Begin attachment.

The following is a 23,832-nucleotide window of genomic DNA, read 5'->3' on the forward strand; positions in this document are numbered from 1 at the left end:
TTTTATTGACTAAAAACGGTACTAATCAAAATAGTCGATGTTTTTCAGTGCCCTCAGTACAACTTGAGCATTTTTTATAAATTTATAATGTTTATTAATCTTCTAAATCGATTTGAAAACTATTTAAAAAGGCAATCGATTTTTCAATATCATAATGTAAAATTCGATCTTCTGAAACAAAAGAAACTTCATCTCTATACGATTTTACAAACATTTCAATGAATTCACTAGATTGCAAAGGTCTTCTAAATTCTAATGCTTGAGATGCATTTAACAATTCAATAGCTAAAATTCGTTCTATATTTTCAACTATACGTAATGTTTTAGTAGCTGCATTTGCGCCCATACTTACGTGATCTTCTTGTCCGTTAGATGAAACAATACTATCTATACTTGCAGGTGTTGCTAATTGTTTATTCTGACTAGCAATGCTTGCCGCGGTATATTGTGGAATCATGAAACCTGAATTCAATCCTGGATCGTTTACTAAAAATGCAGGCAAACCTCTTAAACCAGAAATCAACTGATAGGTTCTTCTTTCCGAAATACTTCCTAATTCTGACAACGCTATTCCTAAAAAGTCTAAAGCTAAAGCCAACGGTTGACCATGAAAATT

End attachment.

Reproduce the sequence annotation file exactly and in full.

The following is a 23,832-nucleotide window of genomic DNA, read 5'->3' on the forward strand; positions in this document are numbered from 1 at the left end:
TTTTATTGACTAAAAACGGTACTAATCAAAATAGTCGATGTTTTTCAGTGCCCTCAGTACAACTTGAGCATTTTTTATAAATTTATAATGTTTATTAATCTTCTAAATCGATTTGAAAACTATTTAAAAAGGCAATCGATTTTTCAATATCATAATGTAAAATTCGATCTTCTGAAACAAAAGAAACTTCATCTCTATACGATTTTACAAACATTTCAATGAATTCACTAGATTGCAAAGGTCTTCTAAATTCTAATGCTTGAGATGCATTTAACAATTCAATAGCTAAAATTCGTTCTATATTTTCAACTATACGTAATGTTTTAGTAGCTGCATTTGCGCCCATACTTACGTGATCTTCTTGTCCGTTAGATGAAACAATACTATCTATACTTGCAGGTGTTGCTAATTGTTTATTCTGACTAGCAATGCTTGCCGCGGTATATTGTGGAATCATGAAACCTGAATTCAATCCTGGATCGTTTACTAAAAATGCAGGCAAACCTCTTAAACCAGAAATCAACTGATAGGTTCTTCTTTCCGAAATACTTCCTAATTCTGACAACGCTATTCCTAAAAAGTCTAAAGCTAAAGCCAACGGTTGACCATGAAAATT